Meet a otor

Pro RPMN: What is your current position?

I am the regulatory compliance manager at Coptersafety in Helsinki, Finland, which means that I manage and direct all aspects of Coptersafety’s FAA training programs as well as our FAA Level D full- flight simulator qualifications. We operate H125, H145, AW139, and AW169 full flight simulators. Coptersafety is the largest independent simulator training center in the world. We provide helicopter-specific initial training and type ratings, recurrent training, and specialty tailored


programs in our simulators for customers around the world. My family and I moved to Finland about three years ago from Canada after I left my previous position of nine-plus years with Sikorsky Aircraft Corporation, where I held positions as a maintenance test pilot, site manager, and field service representative.

RPMN: Tell me about your first flight.

I joined the U.S. Army in 1995, and a few short months later found myself on my first assignment in the Republic of Korea as a UH-60A Black Hawk crew chief. There were a few other soldiers that had arrived together in Korea from initial Black Hawk training at Fort Eustis, Virginia, so my company commander organized a training flight to give us our first taste of a flight in a helicopter. My first flight as a helicopter pilot was a few years later at Fort Rucker, Alabama, after attending the

12 July/Aug 2020

I grew up in Austin, Texas, and every year my parents would take my sister and me out to Bergstrom Air Force Base (now a commercial international airport) to watch the air shows from the time I was a little kid. I remember watching the Thunderbirds scream overhead, sitting in the static display aircraft on the tarmac, and talking to all the pilots standing proud next to their flying machines, and I just knew that was what I wanted to do. Years later, when I decided to join the military and started talking to the recruiters, they sold me on being a helicopter mechanic as my avenue to get into aviation. I’ve been told since, I wasn’t the only one they sold that story to.

RPMN: When and how did you choose to fly helicopters? Or did they choose you?

I knew heading into the Army that I wanted to fly. Sitting in the back of a Black Hawk

U. S. Army’s Warrant Officer Candidate School and starting flight school in the TH-67 (civilian Bell 206B3). The flight instructors there at Ft. Rucker made it all look so easy on the first day in the helicopter. They are flipping switches, pressing buttons, making radio calls, and I was about a mile behind the aircraft when the instructor looked at me and said, “It’s all yours; take the controls!”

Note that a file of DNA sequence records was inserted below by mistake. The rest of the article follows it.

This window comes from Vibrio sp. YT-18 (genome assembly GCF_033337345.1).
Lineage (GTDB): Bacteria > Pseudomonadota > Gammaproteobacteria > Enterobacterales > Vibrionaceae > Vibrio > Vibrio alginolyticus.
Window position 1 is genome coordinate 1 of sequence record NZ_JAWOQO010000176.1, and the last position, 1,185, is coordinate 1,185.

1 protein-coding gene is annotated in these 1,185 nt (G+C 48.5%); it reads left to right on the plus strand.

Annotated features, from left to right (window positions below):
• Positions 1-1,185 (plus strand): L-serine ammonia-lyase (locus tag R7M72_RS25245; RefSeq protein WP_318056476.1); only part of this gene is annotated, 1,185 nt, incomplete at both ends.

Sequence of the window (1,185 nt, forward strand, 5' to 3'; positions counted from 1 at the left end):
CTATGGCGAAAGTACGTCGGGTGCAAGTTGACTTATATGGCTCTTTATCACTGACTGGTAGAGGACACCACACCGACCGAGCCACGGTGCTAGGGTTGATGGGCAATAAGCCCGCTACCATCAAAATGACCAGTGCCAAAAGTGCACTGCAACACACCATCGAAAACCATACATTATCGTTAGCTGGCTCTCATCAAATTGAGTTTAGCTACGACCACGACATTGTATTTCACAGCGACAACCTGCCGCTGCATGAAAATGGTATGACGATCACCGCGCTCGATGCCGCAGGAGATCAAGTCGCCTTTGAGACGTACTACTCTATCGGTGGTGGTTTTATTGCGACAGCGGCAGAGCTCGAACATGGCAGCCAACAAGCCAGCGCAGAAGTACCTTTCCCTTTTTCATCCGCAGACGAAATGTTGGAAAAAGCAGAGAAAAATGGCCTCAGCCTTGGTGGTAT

RPMN: How did you get your start in helicopters?

Matt Presnal

every day made me even more sure that I wanted to be up front. After getting to Korea, I immediately started working on getting my applications to Warrant Officer Candidate School and flight school put together. Once accepted, everyone goes through initial training in helicopters first, and gets to put in a “wish list” of aircraft they would like to go on to advanced training in. I asked for the OH-58D Kiowa Warrior and was lucky enough to get my first choice of both aircraft and assignment location in Germany with the 1st Squadron 4th Cavalry, more commonly known as “Quarterhorse.”

RPMN: Where did you get your start flying commercially?

When I left the military, my first commercial flying position was flying television news in Cleveland, Ohio. I found it was a valuable transition to commercial flying and let me build my confidence in the commercial realm after so many years of being an OH-58D scout pilot in the Army. From there I transitioned into a HEMS position in Durango, Colorado, which I found both extremely rewarding as well as challenging at times. Rewarding, in the sense of working with first responders and making some great friends along the way. It was also beautiful flying there in the Colorado Rocky Mountains, but it did come with some challenging conditions and scenarios at times.

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